Computer science is rapidly advancing in our contemporary society, being one of the most common degrees pursued, used in almost every existent field of study, and encouraged as a staple course in more schools than ever. With time, programming is becoming a language as that of mathematics, and that is exactly why children must start learning about computers and technology from a young age just like how they learn how to add and subtract numbers since when they are three years old. With the push that coding is receiving lately, the number of resources offered has abounded, with several easy to learn programming languages and tools to ensure that the students learn basic logic and operations before they are introduced to more complicated concepts. However, just like how math tournaments help assess students’ level of understanding, push them to learn more, and introduce them to new concepts, so do computer science competitions. They help motivate children to learn more, explore newer concepts because of the other projects, and, probably most important of all, make new friends who share similar interests, encouraging them to work with each other in the future to better flex their coding muscle. Several such interesting coding events exist.
*The following events will be listed in an order of increasing complexity*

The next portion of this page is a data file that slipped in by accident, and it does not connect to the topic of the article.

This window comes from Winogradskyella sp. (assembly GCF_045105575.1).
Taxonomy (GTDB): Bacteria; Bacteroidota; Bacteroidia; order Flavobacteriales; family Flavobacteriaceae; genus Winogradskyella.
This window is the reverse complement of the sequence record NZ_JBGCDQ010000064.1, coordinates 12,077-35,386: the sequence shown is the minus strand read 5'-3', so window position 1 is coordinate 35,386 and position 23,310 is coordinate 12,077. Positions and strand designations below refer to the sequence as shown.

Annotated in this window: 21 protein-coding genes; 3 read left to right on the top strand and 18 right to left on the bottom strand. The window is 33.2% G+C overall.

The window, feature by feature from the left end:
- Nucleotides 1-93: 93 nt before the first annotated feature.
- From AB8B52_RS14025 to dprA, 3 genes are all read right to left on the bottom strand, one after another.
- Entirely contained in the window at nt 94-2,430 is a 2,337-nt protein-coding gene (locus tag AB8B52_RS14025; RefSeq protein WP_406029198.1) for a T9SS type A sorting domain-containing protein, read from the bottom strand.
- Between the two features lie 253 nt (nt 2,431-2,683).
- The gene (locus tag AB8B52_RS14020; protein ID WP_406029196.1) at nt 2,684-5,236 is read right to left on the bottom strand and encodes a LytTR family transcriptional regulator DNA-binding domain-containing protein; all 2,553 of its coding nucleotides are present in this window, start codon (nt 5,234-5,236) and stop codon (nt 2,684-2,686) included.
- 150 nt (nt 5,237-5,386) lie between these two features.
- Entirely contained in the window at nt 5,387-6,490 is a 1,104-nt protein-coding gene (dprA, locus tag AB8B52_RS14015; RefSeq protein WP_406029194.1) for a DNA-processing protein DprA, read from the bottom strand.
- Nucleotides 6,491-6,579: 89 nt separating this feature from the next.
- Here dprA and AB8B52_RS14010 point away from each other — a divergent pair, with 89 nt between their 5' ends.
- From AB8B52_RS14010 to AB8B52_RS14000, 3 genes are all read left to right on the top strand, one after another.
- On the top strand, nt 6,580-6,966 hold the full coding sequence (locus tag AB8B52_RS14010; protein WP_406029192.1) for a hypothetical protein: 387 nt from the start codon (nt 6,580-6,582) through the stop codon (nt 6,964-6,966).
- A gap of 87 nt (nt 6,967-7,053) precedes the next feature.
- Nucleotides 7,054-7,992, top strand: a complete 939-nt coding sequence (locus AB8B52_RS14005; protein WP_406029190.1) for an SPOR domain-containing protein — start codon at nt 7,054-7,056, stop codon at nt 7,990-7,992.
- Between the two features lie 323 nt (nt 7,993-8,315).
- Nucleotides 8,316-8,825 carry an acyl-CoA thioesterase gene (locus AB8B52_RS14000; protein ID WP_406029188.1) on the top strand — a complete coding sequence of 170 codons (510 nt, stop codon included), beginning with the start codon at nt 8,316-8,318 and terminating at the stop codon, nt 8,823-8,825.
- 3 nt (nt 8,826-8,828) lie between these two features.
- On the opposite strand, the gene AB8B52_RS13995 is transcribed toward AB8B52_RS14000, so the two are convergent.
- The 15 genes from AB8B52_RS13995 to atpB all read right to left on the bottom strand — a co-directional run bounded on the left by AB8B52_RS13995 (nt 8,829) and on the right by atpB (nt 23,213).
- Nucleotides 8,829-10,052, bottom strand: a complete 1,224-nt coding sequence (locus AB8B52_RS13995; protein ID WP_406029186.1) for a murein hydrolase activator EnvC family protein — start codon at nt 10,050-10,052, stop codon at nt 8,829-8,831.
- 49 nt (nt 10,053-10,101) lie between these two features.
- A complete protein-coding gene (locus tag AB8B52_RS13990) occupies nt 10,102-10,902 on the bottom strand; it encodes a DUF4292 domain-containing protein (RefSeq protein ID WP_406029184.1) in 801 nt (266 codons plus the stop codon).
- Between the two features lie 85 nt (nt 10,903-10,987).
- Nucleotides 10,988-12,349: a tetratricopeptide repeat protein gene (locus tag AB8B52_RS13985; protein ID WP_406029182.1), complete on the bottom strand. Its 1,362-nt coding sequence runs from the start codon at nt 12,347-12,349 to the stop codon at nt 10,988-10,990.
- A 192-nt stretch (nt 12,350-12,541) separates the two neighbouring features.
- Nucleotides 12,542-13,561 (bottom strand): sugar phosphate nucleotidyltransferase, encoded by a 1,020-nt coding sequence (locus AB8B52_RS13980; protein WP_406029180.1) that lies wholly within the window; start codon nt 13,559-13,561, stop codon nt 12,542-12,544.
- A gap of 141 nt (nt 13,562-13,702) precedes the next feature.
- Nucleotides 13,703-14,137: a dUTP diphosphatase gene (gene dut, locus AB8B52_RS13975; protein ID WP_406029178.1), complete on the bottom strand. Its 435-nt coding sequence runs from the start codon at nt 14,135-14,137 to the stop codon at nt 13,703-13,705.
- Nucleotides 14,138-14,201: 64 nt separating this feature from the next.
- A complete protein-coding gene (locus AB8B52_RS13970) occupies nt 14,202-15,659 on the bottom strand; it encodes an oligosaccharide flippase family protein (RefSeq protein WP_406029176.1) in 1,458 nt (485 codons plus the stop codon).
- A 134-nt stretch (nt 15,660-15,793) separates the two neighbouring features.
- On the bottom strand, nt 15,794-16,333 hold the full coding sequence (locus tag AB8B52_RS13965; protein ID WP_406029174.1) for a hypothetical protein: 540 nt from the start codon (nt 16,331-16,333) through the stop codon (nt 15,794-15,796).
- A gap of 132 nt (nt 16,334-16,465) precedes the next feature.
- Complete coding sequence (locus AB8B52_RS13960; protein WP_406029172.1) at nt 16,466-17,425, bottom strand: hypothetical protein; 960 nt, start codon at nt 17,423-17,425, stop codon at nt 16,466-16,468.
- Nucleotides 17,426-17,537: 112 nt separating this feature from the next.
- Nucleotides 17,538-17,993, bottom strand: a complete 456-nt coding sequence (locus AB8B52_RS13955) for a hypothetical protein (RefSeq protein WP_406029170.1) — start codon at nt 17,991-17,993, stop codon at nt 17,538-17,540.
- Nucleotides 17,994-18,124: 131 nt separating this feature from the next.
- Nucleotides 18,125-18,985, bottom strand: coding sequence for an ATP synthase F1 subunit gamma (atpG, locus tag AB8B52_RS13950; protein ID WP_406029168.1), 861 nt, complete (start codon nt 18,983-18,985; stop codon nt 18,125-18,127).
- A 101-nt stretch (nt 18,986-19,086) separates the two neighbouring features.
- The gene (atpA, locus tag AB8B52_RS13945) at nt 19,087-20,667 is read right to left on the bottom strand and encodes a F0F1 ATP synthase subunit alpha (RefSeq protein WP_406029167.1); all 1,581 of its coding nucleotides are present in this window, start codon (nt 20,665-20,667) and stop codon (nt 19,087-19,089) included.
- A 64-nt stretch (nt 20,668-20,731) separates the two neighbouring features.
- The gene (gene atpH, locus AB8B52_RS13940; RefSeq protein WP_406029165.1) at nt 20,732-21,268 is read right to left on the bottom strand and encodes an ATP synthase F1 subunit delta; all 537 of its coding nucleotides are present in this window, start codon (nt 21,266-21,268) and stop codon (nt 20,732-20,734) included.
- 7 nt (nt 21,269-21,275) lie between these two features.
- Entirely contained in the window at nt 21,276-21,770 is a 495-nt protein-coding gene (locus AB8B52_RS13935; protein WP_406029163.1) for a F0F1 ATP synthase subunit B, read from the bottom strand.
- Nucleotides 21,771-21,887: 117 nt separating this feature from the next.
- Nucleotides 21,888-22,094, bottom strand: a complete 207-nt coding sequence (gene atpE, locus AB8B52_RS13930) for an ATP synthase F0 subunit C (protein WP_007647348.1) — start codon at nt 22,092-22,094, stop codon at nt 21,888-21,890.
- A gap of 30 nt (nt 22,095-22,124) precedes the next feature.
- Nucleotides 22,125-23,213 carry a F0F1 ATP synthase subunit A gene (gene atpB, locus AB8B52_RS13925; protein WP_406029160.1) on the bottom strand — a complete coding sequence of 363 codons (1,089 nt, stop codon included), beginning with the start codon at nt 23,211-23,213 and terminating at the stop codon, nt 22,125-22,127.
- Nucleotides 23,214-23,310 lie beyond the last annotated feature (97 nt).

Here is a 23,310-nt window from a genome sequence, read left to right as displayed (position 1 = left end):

The Scratch Competition is one such event that involves creating projects and competing against other “Scratchers”. Students will create theme-related projects, such as a game bound by certain rules as in 2019. Other competitions involve the Scratch Cup and the Scratch Olympics.
FIRST’s Lego League is a little bit more involved than just coding, as it requires some mechanical engineering muscle to build dynamic robots that will tackle the tasks set by that year’s competition guidelines. The students, aging anywhere from 9 to 16 years old, will create a robot that will finish as many tasks as fully as possible with the custom Lego programming language.
Georgia Student Technology Competition is a highly diverse computer science competition that has several categories, such as game design, internet applications, device modification, and robotics, etc. Anyone from 1st grade is eligible to participate, where the first-place winner at the regional level moves onto the state level to find their true competition.
FIRST Robotics Competition
The FIRST Robotics Competition is a beefed-up version of the FIRST Lego League with real metal components and Java codebase instead of the drag-drop custom language used for the Lego League. These competitions are a lot more involved with the mechanical and the software aspects, as the challenges are based on fundamental problem-solving logic, being eligible only for high-school students.
While it is hard to argue for the fact that the American Computer Science League is of a higher difficulty level than FIRST Robotics Competition, it is safe to say that ACSL is the competition that focuses the most on fundamental computer science concepts. Any student from grade 3 is eligible to participate in this team competition organized by a school chapter. This competition involves several rounds of testing for four to six months with short-answer tests and take-home logical programming problems.
- Coach Akash